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You're so cute I could eat you!
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Bao is a 2018 animated short film (eight minutes) directed by Domee Shi, produced by Pixar, one of the Pixar Shorts.

A Chinese woman living in Toronto is suffering from empty nest syndrome. One day she is making bao (Chinese dumplings), when one of the bao she is making suddenly comes to life, sprouting tiny arms and legs, and a face. The woman is startled but quickly comes to love and cherish her little bao son. Years pass and the little bao baby becomes a teenaged boy and then a young man, while still remaining a bao and not actually growing all that much. The bao steadily grows more Westernized and alienated from his traditionalist Chinese mother. The mom doesn't like that, and when the bao brings home a white woman with an engagement ring on her finger, the mother snaps, and makes a terrible mistake.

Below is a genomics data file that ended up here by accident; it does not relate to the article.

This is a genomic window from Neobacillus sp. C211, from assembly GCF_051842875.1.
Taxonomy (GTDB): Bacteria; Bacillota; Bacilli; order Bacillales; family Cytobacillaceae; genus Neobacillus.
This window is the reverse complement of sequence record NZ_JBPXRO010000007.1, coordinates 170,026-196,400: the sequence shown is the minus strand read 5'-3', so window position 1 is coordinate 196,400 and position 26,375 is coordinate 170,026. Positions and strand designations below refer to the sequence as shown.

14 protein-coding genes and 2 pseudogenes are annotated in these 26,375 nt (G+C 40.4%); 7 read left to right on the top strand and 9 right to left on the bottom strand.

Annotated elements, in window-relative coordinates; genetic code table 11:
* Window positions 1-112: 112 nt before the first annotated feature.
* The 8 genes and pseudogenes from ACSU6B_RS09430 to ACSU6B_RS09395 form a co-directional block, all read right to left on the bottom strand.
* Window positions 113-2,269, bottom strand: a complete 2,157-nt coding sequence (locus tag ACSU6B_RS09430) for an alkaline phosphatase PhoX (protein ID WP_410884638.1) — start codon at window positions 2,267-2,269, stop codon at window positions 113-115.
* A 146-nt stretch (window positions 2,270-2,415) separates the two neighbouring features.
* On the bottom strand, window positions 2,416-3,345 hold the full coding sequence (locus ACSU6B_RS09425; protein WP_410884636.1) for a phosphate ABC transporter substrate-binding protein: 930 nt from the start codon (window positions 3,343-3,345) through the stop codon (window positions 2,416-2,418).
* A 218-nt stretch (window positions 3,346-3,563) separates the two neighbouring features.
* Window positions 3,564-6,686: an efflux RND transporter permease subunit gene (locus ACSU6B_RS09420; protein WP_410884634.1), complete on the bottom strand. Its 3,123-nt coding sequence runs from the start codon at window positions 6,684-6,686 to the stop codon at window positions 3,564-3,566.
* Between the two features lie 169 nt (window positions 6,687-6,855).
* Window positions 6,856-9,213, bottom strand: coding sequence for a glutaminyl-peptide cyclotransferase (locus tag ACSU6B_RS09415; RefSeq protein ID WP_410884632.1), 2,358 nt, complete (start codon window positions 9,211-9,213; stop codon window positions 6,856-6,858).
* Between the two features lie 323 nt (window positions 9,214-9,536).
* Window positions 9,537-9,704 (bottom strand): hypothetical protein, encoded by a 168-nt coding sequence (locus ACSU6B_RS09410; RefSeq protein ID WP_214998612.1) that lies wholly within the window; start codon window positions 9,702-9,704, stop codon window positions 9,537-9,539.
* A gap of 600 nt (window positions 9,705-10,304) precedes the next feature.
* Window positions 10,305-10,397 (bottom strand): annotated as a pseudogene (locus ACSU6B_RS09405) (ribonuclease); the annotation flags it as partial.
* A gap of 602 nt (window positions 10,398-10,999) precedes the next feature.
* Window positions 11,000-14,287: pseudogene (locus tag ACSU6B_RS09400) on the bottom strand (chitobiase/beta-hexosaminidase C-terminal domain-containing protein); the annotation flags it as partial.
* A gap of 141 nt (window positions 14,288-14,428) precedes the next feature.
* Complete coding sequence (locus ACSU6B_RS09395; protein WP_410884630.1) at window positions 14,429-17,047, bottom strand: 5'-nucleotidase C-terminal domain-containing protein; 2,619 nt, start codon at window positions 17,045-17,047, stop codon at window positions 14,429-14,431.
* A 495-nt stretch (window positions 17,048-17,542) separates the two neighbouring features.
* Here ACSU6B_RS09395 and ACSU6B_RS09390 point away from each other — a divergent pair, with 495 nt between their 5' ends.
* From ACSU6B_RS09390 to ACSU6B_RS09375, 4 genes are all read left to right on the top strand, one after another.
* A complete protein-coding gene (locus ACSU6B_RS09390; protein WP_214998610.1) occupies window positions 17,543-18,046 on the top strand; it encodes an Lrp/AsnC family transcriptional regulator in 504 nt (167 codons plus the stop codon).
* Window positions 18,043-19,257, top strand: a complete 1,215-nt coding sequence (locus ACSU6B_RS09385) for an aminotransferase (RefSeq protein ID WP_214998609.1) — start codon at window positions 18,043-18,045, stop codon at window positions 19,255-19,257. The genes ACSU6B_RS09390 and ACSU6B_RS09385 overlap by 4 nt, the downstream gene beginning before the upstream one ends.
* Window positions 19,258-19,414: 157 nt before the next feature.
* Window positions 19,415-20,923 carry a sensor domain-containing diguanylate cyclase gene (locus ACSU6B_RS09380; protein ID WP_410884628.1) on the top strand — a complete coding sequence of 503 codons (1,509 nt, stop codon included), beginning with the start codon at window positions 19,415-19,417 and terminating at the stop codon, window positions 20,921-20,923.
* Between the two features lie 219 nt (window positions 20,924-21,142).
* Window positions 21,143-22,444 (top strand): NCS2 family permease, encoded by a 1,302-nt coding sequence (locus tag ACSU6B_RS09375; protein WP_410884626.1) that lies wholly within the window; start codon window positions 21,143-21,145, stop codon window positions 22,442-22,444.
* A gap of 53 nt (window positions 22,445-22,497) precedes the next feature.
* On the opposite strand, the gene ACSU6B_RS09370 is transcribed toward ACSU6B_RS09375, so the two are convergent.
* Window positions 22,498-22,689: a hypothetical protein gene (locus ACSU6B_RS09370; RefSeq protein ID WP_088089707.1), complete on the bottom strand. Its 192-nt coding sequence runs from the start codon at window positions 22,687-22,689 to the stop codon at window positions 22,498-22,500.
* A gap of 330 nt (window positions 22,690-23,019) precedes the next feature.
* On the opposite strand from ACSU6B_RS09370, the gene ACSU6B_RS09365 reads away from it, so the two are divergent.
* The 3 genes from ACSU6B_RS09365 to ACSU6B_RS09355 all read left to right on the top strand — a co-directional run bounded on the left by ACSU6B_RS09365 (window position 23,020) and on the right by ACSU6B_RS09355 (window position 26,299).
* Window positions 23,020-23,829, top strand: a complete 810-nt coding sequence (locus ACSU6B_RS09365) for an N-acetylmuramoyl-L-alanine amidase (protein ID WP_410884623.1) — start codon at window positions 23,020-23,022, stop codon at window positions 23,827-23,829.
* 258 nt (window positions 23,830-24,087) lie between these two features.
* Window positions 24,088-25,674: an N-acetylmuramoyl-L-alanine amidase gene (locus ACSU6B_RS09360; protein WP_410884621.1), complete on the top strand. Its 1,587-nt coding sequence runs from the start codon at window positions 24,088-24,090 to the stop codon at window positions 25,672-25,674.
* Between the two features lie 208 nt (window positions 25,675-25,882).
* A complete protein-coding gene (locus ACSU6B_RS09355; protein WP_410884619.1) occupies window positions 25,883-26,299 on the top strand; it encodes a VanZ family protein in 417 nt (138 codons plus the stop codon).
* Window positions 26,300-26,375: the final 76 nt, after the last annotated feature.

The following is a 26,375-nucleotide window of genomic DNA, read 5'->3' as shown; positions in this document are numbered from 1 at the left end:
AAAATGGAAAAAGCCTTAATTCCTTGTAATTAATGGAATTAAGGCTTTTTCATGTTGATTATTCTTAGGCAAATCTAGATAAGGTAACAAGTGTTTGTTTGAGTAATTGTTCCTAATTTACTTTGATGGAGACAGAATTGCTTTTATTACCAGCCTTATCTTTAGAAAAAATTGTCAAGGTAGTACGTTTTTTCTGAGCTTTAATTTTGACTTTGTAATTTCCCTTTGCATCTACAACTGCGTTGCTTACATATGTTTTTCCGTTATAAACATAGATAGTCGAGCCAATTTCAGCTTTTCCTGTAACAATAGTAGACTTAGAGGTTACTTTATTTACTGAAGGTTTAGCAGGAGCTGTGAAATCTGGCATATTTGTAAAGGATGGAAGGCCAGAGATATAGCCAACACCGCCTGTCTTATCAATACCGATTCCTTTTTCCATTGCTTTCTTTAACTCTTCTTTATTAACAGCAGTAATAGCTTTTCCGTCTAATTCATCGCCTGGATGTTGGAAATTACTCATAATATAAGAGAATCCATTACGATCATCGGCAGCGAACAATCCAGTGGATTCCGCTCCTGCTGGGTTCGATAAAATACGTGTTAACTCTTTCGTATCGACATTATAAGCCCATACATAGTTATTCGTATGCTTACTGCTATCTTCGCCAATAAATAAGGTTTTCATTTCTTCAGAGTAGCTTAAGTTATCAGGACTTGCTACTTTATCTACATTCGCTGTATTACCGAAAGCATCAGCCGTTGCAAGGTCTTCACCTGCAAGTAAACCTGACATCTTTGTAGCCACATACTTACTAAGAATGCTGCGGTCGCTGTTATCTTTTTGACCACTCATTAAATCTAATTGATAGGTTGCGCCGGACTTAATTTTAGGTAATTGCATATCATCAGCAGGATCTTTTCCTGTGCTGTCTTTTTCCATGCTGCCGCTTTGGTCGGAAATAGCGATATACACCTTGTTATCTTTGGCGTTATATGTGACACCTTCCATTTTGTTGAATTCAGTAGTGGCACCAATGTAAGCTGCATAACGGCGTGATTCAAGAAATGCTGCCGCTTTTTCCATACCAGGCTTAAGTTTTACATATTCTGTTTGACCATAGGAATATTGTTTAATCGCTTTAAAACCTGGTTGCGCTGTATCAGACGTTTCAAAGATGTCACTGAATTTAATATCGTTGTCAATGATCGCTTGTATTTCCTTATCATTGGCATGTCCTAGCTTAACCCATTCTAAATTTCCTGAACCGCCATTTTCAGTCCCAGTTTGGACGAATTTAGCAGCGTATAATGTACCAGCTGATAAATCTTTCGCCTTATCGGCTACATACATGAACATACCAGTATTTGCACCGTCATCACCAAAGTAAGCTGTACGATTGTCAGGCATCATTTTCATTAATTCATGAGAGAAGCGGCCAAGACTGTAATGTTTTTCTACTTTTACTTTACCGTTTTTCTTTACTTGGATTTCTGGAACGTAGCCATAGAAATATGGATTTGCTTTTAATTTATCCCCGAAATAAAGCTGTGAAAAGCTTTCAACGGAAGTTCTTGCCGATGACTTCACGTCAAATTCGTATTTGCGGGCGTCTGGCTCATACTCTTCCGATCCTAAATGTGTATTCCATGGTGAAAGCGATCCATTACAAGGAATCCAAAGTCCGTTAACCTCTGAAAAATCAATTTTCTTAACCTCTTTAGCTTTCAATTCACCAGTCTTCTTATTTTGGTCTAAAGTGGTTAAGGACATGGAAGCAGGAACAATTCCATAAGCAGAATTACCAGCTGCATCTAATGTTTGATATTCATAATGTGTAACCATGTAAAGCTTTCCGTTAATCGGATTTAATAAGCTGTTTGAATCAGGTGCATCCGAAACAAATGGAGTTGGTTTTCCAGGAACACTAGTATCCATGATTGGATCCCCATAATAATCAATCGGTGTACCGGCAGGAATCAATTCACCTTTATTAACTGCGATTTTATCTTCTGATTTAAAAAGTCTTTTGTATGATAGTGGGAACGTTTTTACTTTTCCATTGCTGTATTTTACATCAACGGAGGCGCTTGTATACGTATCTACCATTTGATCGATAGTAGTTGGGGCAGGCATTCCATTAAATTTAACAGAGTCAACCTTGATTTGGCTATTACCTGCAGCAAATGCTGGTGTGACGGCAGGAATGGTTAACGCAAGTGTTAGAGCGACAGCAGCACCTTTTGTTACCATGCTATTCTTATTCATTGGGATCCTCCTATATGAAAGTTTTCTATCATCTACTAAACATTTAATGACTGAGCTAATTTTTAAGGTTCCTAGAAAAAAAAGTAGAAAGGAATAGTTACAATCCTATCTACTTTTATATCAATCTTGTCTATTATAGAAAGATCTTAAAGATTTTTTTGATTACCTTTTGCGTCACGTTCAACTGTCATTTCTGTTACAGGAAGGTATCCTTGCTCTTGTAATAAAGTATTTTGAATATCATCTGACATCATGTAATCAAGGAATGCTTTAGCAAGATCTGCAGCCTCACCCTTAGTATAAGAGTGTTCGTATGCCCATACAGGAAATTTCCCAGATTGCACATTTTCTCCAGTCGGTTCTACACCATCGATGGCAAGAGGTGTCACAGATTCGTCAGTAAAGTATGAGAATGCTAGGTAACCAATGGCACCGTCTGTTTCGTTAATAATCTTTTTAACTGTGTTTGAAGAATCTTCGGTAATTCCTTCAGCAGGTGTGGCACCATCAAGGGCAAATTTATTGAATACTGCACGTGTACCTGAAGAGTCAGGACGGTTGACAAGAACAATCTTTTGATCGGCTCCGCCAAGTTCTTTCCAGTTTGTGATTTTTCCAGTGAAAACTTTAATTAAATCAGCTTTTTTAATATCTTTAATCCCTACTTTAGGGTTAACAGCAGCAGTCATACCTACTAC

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Bao played in theaters in front of Pixar feature Incredibles 2. Compare Sanjay's Super Team, another Pixar short with similar themes.


Tropes:

  • Adult Fear: Having an argument with your child that drives them away. Also, there's the fear of your child outgrowing you as their leaving the nest grows imminent. Not to mention they start to grow distant from you over a small mistake, like being overprotective.
    • Parents of special needs children probably had a different perspective. They saw a child who had an abnormal birth, smaller and less capable, who wanted to play soccer with the big kids but can't do so without getting a head injury; making friends with kids (and what seems to be a floozy blonde) who may be out to exploit him. And when she tries to protect him, even though she probably wants him to have as full and normal a life as possible, he won't accept it. Frankly it's a relief to find out he's NOT a dumpling.